Make Wade over at the CA Security Advisor Blog decided to find out what happens when you buy from a spammer.
Our journey begins outside of Washington, DC. I am sitting at my desk, going through my SPAM filtered email, when I see one that catches my eye, “Dreams can cost less repl1ca w4tches from r0lex here”. Sounds interesting I thought, and I could use a new watch. Knowing the harmful effects of opening unsolicited email, I decided to open the email in a controlled virtualized environment.
It seems that the spam most likely originated in a small church in Washington State, probably from a malware-infected computer used by Cheryl Neff, the assistant to the senior pastor. Mark followed the link in the email to a professional-looking, but temporary, website. Using a credit card opened specifically for the experiment, he then purchased a set of earrings for $77 including postage and handling.
Mark followed the money, from websites in China and Korea, through a series of shell companies starting in Las Vegas, and finally ending up in Cyprus where the money was collected. Surprisingly, the earrings may have been shipped from China, but if they were, they got lost in the mail, because the parcel never arrived.
I'm fascinated by the fact that spammers can actually find any buyers at all. Economists will often talk about trust issues. For example, banks tend -- or at least they used to, before the economic rationalists moved in -- to go for big, imposing, expensive buildings, with high ceilings and marble floors and Grecian columns as far as the eye could see. The more risky the industry, the more important to convince people that you are trustworthy by showing commitment. "You can trust us not to take your money and run, because we've invested a lot in this business and we won't be going anywhere for a long time". And yet this seems to go right out the window when it comes to on-line purchases, at least for those who buy from spammers. Most spam websites are active for only a few weeks, before they are close down and re-open under a new name. But there seems to be an never-ending stream of buyers.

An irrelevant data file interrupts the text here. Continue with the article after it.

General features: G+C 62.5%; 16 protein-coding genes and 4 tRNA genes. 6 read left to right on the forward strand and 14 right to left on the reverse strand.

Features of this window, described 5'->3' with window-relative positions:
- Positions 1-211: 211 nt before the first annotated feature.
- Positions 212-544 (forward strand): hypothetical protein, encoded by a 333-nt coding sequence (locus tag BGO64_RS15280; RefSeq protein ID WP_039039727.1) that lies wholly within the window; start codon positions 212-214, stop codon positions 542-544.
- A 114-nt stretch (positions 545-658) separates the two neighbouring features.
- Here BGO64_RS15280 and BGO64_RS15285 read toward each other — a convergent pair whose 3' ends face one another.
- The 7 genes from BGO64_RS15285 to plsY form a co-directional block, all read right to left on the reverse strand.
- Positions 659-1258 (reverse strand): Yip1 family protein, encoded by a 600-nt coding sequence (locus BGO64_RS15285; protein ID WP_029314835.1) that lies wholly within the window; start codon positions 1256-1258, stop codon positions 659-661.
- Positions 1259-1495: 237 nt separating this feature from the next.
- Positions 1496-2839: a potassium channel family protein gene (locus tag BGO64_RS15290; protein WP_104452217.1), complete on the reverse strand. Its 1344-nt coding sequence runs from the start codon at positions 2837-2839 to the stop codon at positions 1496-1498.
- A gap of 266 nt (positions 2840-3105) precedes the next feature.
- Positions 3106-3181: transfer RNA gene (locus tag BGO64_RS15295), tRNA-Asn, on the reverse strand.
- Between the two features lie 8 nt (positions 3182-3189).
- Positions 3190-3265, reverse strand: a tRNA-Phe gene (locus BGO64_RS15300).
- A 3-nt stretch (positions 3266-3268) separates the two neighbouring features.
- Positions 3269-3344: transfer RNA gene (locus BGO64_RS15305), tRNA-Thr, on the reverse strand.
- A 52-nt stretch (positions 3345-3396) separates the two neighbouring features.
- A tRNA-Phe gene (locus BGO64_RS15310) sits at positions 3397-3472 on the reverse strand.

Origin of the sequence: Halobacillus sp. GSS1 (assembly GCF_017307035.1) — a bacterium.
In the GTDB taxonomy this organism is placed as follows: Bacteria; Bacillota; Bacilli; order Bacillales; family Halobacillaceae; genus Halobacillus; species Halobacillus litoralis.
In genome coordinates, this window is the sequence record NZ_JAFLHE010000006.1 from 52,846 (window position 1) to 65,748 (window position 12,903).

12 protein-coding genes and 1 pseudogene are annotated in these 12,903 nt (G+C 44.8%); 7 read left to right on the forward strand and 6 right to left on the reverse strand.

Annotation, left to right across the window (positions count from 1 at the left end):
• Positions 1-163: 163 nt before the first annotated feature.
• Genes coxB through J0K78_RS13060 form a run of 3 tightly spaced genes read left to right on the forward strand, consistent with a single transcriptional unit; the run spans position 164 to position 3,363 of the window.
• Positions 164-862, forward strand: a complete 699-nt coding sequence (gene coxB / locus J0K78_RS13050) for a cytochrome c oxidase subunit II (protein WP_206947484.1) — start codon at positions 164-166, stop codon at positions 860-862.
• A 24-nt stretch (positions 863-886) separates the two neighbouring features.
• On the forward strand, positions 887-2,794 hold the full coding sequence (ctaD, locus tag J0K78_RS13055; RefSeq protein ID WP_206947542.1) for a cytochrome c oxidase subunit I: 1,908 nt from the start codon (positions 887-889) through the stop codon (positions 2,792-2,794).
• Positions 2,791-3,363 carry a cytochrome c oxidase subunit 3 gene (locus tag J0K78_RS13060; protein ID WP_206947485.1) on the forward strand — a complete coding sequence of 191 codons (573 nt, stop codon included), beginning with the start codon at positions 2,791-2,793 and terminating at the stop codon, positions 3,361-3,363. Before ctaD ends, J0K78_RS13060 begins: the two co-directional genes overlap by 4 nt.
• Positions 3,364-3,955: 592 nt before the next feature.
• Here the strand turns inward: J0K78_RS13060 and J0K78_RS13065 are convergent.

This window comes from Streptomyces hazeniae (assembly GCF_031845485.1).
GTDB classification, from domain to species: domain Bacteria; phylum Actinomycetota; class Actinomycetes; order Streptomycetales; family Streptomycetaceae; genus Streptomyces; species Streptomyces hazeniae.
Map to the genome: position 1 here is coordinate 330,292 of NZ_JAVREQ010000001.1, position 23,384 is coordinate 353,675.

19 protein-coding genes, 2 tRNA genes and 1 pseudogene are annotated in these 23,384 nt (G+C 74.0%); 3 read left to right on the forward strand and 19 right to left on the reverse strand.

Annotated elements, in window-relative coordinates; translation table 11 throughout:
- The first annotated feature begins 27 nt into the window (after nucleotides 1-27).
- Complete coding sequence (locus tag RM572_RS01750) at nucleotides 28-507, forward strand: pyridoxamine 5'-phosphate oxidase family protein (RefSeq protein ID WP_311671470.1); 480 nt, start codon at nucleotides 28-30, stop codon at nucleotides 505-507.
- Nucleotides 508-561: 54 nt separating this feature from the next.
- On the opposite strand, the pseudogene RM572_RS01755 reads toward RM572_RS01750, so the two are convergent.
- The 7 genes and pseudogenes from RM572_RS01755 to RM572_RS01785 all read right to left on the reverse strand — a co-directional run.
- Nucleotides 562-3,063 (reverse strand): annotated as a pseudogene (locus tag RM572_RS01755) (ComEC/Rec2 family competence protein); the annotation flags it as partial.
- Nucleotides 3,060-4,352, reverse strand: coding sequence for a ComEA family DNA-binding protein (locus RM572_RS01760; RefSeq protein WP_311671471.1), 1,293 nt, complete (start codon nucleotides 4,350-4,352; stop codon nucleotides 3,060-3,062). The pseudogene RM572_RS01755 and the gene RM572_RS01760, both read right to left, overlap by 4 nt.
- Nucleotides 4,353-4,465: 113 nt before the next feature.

It's tempting -- oh, so very, very tempting -- to just put it down to pure, unadulterated stupidity. But that's a simplistic answer. Many buyers are hardly stupid: they have good white-collar jobs, educations, can walk and chew gum at the same time.
So what's going on? Is it that buyers are so naive that they can't recognise that they're being scammed? Is spam just the 21st century version of the old con of selling the Brooklyn Bridge to some country bumpkin, still with hayseed in his hair, visiting the big city for the first time?
I think there's more to it than that. For various reasons (advertising, welfare, the legions of pop-psychology books...), we live in a society that encourages a sense of wishful thinking, that wanting something to be real makes it real. Not that Homo sap needs much encouragement to wishful thinking and delusion. Rather than "if it seems to good to be true, it probably is", too many people act as if "if it seems too good to be true, it will be true anyway just because you deserve it".
Add to that the widespread use of credit cards, which encourages people to act as if money didn't matter even when it does, at least until all five of your cards are maxed out. Since you're not really paying for the goods, the credit card is, the risk is minimal -- or so seems to be the perception.
But one thing that doesn't make any sense to me at all is that people can take seriously any advertising written as shoddily as "repl1ca w4tches from r0lex here". This is worse than Greengrocer's Apostrophe; worse than VCR instructions translated into English from Chinese by a Korean. Not only does it look careless and incompetent, it is a deliberate attempt to bypass software that filters out spam. That screams "Deceit!". Why would anyone choose to buy from somebody who as good as says "Hey, I'm lying to you right now"?